Nomadic Night

Emel The Tunis Diaries


Location: Fondation Cartier pour l’art contemporain, view access map

This Nomadic Night is over

See upcoming Nomadic Nights


Concert

Live-streamed on our Facebook and Instagram accounts at 9pm (France) / 3pm (United States, East Coast)

With: Emel (guitar-vocals) and Karim Attoumane (guitar)


In the spring of 2020, confined in her home town of Tunis, singer Emel filmed herself on a rooftop, singing “Holm”. 2.7 millions views later, she released a double album, The Tunis Diaries: a guitar and vocal re-reading of her repertoire and a number of haunting covers from David Bowie to Nirvana.

In 2011, her song “Kelmti Horra” [My word is free] became the anthem of the Tunisian revolution and later the Arab Spring. In 2015, she was invited to sing the song at the Nobel Peace Prize award ceremony.

Emel experienced lockdown in Tunis this spring with a laptop, tape recorder and a borrowed classical guitar, obtained thanks to the help of a fan on Facebook. “I was separated from my husband, my band, my collaborators and all my work materials. I was submerged by a wave of nostalgia and memories, surrounded by wild flowers, chirping birds and the blue sky of my hometown,” she says. This was the genesis of The Tunis Diaries*, a double album with a “Day” CD and “Night” CD, combining acoustic reinterpretations of her repertoire and covers (David Bowie, Leonard Cohen, The Cranberries…), all artists who influenced her musical career.

Presented within the context of the exhibition Sarah Sze, Night into Day, this concert is a unique opportunity to listen to this activist with a remarkable voice, perform for the first time in France, her latest album, at once highly personal and touching.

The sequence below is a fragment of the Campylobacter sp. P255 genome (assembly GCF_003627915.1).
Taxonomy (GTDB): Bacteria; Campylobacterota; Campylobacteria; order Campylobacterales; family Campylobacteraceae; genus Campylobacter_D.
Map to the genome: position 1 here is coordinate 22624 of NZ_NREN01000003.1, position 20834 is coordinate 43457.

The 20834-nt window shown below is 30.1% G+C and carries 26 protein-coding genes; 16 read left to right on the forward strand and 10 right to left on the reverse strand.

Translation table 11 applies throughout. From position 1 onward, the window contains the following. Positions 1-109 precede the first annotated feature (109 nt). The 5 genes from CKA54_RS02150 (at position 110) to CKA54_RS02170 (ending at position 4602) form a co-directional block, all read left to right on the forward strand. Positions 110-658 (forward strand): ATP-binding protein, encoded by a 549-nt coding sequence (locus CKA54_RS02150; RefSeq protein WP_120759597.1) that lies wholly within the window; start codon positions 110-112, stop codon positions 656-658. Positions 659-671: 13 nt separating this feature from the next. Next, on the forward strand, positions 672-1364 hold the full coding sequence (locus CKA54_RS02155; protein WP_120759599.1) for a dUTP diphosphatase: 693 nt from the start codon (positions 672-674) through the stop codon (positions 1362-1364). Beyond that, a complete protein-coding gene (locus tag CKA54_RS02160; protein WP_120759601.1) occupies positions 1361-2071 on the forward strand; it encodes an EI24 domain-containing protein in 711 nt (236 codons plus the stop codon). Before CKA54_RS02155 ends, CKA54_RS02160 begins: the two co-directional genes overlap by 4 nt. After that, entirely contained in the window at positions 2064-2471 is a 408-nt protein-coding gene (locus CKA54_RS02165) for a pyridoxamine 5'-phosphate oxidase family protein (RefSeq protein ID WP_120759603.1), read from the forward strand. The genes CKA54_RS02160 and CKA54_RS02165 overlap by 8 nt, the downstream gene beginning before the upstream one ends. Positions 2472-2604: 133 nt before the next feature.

*The album The Tunis Diaries was released on October 23 by Partisan Records.


Biography

Emel Mathlouthi rose to global fame in 2011 after a clip of her performing her song "Kelmti Horra (My Word is Free)" in the streets amidst protests went viral, generating millions of views throughout the Tunisian Revolution and serving as the anthem for the Arab Spring. In 2015 she performed the song at the Nobel Peace Prize Ceremony to thunderous applause. Emel’s 2019 album - ‘Everywhere We Looked Was Burning’ - received some of the best reviews of her career, with NPR declaring her “the 21stcentury catalyst for change” and included her among the ‘200 Best Songs of the 21st Century’. The album was also her first sung almost entirely in English after previously only recording a handful of tracks in the language. In 2020 she released a special double album – ‘The Tunis Diaries’ – which was created entirely in Tunis after she was unexpectedly quarantined in her childhood home due to COVID-19 restrictions. The collection features newly recorded reworks from Emel’s catalog (‘Day’), and an eclectic selection of covers (‘Night’).